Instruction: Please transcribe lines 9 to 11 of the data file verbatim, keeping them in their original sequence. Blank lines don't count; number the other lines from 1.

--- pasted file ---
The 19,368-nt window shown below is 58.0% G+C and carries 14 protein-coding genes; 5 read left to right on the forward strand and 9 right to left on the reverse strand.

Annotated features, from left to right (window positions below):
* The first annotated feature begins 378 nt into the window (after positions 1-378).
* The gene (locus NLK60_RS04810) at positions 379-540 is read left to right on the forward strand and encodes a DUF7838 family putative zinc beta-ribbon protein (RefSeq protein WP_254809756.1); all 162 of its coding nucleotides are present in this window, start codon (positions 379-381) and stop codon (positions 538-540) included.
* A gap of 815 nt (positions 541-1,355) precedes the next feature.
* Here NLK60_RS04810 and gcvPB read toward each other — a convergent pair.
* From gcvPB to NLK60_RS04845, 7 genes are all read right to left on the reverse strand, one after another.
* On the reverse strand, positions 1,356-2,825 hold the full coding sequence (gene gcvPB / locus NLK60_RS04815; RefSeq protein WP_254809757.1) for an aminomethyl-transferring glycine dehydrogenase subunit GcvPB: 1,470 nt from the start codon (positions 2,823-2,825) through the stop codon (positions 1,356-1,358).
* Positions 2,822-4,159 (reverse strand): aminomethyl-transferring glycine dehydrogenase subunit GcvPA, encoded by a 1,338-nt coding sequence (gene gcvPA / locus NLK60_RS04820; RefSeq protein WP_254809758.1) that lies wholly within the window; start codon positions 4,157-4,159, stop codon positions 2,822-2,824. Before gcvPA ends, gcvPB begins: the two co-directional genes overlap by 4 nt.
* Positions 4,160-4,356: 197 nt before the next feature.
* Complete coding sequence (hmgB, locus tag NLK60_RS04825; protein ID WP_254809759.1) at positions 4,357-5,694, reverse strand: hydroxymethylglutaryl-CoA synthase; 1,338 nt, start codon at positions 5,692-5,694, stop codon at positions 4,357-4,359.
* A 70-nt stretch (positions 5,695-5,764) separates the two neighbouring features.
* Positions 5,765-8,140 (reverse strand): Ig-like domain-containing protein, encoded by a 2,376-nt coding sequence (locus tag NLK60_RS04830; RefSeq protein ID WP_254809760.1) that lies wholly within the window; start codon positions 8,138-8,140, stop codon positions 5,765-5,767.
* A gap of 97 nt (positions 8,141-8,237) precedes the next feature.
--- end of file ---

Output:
* Positions 2,822-4,159 (reverse strand): aminomethyl-transferring glycine dehydrogenase subunit GcvPA, encoded by a 1,338-nt coding sequence (gene gcvPA / locus NLK60_RS04820; RefSeq protein WP_254809758.1) that lies wholly within the window; start codon positions 4,157-4,159, stop codon positions 2,822-2,824. Before gcvPA ends, gcvPB begins: the two co-directional genes overlap by 4 nt.
* Positions 4,160-4,356: 197 nt before the next feature.
* Complete coding sequence (hmgB, locus tag NLK60_RS04825; protein ID WP_254809759.1) at positions 4,357-5,694, reverse strand: hydroxymethylglutaryl-CoA synthase; 1,338 nt, start codon at positions 5,692-5,694, stop codon at positions 4,357-4,359.